In order to monitor the success of this objective, the Union for Ethical BioTrade (UEBT) has generated a ‘Biodiversity Barometer’. Since 2009, UEBT has assessed awareness of biodiversity (and interest in ethical sourcing) across 16 different countries, which has generated “nine years of research among 59,000 people, and hundreds of leading companies”. A few of the pertinent findings of the research to date (2017) are as follows:

  • Understanding of biodiversity is rising significantly.
  • People want to personally contribute to biodiversity and conservation, but don’t know how.
  • Consumers expect companies to respect biodiversity, but there is little confidence that they currently do.
  • Transparency is important. Consumers want to know whether sourcing practices respect people and biodiversity.
  • They would like more information, externally validated.
  • Millennials have the highest awareness of biodiversity.

Focusing on the UK, the UEBT have found that 64% of British respondents have heard of biodiversity in 2017; up from 59% in 2009. Even though the UK ranks third in biodiversity awareness among the 5 countries surveyed, the level of biodiversity awareness has not increased significantly over the past nine years. Only 24% of people were able to define biodiversity correctly.

It seems then that there is a lot more work to be done to raise people’s awareness and understanding of the issues and importance surrounding biodiversity. Wildlife professionals possibly need to work a little smarter in terms of motivating people to engage in and care for the environment, and provide them with more direction in terms of the actions they can take to help biodiversity. However, things do seem to be taking a positive turn; people are becoming more sensitive to the impact that humans are having on our natural resources and they do want to make a difference.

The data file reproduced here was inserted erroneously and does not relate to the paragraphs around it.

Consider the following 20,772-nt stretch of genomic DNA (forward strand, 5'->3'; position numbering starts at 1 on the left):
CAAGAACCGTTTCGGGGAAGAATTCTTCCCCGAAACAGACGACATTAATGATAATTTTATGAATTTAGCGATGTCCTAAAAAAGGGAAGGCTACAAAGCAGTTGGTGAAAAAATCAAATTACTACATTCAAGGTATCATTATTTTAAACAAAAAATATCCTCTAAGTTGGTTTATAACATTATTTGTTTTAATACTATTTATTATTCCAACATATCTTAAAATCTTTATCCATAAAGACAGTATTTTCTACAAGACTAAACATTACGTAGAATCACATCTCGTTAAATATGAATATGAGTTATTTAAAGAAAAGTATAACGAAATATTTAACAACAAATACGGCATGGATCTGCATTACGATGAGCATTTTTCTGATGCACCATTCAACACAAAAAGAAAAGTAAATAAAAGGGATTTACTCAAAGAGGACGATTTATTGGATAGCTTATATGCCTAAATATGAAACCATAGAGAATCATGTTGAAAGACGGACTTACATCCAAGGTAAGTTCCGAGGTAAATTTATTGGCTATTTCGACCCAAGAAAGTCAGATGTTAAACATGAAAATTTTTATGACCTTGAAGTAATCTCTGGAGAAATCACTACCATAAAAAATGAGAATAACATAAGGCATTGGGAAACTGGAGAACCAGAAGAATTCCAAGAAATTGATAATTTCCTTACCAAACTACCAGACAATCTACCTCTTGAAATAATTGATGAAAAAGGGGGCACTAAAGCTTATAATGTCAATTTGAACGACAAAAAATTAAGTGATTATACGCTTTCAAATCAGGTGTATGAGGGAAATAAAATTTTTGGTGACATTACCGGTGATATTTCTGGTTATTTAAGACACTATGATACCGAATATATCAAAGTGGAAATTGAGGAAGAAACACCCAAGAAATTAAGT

About the Author:  Kate Priestman (CEnv, MCIEEM) is an ecologist with over sixteen years experience.  Prior to setting up her own consultancy business in 2012, Kate worked in London for over a decade, providing the lead ecology role for a number of high profile projects.  In addition to consultancy work, Kate is an artistauthor, writer and editor.